A long time ago, most in-house legal departments were based in one location (or, at worst, one country). Over the past twenty years, this dynamic has dramatically changed for many companies. While a majority of smaller company legal departments still operate out of one location, not all do. Moreover, many medium and large companies have their in-house lawyers located in multiple offices, including both domestically and internationally. While definitely different than when I started in-house, I believe it is also better. Much better. Just like diversity in the workplace improves the company’s products and services, a legal department with members located in different places brings together multiple viewpoints, fresh legal analysis, different biases, and new work styles.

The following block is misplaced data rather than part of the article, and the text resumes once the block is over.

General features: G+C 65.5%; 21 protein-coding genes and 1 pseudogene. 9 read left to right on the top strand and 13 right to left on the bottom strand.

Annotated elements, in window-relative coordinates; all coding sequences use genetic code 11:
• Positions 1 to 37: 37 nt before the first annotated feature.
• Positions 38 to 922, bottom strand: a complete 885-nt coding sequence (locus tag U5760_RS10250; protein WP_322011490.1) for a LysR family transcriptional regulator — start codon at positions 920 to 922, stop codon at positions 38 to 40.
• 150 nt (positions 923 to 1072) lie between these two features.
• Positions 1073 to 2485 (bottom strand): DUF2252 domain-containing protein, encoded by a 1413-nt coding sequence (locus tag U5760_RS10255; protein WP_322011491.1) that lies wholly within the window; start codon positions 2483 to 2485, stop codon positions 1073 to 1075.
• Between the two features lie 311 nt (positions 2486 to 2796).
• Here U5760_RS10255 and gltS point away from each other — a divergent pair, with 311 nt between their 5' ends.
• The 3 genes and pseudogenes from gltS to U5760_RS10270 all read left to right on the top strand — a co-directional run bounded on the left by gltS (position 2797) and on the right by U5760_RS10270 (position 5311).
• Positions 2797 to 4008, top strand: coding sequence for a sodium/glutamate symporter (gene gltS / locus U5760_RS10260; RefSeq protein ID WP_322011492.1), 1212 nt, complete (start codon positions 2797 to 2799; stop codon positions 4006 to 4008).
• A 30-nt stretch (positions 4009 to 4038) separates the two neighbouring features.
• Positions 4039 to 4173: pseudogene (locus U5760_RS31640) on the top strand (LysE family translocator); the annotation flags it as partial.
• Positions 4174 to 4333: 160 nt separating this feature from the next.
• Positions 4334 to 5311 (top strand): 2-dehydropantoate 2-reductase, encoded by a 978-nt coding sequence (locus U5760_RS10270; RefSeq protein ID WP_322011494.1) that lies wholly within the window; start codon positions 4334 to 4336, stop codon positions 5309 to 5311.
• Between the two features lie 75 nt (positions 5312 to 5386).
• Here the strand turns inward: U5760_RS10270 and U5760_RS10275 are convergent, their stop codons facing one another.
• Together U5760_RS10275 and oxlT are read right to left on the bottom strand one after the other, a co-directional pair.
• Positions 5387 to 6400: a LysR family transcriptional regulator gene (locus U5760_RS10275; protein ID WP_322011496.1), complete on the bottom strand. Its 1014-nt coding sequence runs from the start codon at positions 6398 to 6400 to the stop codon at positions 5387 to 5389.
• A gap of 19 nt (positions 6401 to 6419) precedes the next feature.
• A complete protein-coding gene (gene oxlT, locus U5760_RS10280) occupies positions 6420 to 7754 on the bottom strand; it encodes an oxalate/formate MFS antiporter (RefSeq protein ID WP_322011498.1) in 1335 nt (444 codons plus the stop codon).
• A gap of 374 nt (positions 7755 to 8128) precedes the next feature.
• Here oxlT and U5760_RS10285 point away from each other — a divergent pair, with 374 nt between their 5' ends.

While this melting pot of differences makes things better over the long run, there are numerous challenges to managing such a group and bringing all of these differences together a way that functions smoothly. How do you lead across multiple countries and multiple time zones? How do you create unity in a team that rarely – if ever – sees each other in person? How do you ensure everyone feels engaged and that their contributions are valued when they sit several thousand miles away from the home office? All of these are tough things to work through, but all are solvable if you are willing to commit to doing the work necessary to bridge the gaps. In my current role, I have attorneys in four cities in the USA but we are adding attorneys in London and Tokyo this year. So, I will soon be faced dealing with the challenge of managing across countries. Fortunately, I have managed teams like this before. I’m not saying it’s easy, but I know it can be done. This edition of “Ten Things” discusses the things you need to do to manage a dispersed legal department: